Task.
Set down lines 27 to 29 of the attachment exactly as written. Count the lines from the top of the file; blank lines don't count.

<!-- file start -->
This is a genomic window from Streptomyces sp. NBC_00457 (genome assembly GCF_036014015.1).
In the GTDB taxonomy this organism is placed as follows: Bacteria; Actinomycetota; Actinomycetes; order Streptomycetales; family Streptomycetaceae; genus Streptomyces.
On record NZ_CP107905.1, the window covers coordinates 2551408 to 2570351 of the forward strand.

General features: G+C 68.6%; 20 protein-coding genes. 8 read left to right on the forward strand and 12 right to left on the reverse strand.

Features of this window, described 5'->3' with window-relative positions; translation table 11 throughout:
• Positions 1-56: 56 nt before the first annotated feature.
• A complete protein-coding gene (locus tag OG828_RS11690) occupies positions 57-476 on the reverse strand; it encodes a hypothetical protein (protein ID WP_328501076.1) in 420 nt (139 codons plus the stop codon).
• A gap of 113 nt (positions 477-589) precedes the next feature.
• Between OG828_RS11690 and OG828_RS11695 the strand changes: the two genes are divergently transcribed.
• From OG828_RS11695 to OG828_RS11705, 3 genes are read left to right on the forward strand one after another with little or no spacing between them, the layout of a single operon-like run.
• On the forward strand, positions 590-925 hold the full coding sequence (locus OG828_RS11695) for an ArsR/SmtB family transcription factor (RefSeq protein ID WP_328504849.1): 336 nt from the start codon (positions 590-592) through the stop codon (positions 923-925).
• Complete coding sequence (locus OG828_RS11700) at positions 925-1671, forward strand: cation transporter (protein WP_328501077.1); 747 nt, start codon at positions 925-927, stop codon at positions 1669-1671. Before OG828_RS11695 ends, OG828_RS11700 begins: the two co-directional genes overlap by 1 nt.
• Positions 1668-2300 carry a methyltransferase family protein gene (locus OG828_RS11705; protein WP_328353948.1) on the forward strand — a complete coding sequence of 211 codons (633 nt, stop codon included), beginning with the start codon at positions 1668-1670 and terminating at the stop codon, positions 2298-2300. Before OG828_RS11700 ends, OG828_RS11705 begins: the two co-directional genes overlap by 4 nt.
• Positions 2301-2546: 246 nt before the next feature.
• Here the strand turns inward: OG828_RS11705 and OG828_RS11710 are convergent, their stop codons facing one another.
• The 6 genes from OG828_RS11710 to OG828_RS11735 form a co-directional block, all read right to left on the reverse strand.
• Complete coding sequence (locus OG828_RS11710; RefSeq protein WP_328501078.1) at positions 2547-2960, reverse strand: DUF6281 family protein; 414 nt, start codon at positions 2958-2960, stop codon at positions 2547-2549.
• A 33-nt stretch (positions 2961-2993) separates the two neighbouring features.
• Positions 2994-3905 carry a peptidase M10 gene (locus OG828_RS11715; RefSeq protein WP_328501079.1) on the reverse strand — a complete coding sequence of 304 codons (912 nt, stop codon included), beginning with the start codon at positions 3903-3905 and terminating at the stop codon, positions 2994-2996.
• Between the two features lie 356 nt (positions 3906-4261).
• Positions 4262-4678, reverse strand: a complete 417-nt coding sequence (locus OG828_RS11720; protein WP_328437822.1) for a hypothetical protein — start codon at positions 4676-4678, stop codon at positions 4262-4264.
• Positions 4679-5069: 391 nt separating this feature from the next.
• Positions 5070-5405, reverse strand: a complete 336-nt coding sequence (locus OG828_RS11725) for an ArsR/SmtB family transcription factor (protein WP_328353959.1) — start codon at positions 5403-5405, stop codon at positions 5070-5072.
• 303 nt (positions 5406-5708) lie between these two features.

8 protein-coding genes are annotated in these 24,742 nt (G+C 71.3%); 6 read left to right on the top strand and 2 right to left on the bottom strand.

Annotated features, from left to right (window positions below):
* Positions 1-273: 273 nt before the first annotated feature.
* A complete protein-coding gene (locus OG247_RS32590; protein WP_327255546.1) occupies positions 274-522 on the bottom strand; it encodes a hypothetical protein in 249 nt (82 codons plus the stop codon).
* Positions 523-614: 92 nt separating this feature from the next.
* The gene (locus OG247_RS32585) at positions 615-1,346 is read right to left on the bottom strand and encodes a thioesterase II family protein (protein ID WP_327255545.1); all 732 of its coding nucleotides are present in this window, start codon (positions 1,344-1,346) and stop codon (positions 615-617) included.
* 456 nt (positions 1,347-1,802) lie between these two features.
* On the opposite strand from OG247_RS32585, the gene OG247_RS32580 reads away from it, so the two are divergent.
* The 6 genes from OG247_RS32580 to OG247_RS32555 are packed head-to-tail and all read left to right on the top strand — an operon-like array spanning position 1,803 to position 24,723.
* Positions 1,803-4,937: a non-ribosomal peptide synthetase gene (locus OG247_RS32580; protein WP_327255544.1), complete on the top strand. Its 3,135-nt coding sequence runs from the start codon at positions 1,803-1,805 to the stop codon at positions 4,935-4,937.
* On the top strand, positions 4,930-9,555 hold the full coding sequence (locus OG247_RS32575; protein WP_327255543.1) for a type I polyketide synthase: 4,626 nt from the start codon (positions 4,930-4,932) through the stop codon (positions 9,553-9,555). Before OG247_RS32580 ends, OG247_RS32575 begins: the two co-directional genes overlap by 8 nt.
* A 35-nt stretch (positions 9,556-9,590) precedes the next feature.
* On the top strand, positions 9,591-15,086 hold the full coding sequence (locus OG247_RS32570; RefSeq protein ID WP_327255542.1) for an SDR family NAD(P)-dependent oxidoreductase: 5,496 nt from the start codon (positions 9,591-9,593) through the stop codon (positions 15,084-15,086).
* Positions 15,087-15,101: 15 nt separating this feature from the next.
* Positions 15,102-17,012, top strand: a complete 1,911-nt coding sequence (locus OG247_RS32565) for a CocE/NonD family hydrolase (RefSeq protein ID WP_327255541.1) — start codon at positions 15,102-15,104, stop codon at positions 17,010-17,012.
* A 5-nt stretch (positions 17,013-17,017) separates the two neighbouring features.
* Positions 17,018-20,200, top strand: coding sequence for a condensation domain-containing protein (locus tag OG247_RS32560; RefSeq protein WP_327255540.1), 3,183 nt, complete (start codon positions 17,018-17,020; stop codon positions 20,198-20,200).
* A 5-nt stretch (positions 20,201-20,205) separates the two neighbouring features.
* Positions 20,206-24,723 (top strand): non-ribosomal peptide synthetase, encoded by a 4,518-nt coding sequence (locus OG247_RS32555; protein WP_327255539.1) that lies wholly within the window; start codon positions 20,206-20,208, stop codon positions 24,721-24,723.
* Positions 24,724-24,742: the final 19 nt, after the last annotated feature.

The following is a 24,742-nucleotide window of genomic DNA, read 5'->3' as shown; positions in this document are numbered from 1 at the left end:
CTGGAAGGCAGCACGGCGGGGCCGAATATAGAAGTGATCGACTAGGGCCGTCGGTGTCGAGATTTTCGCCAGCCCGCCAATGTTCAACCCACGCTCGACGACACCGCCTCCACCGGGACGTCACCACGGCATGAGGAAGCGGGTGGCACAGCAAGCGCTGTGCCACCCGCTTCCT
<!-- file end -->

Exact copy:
* Positions 1-273: 273 nt before the first annotated feature.
* A complete protein-coding gene (locus OG247_RS32590; protein WP_327255546.1) occupies positions 274-522 on the bottom strand; it encodes a hypothetical protein in 249 nt (82 codons plus the stop codon).
* Positions 523-614: 92 nt separating this feature from the next.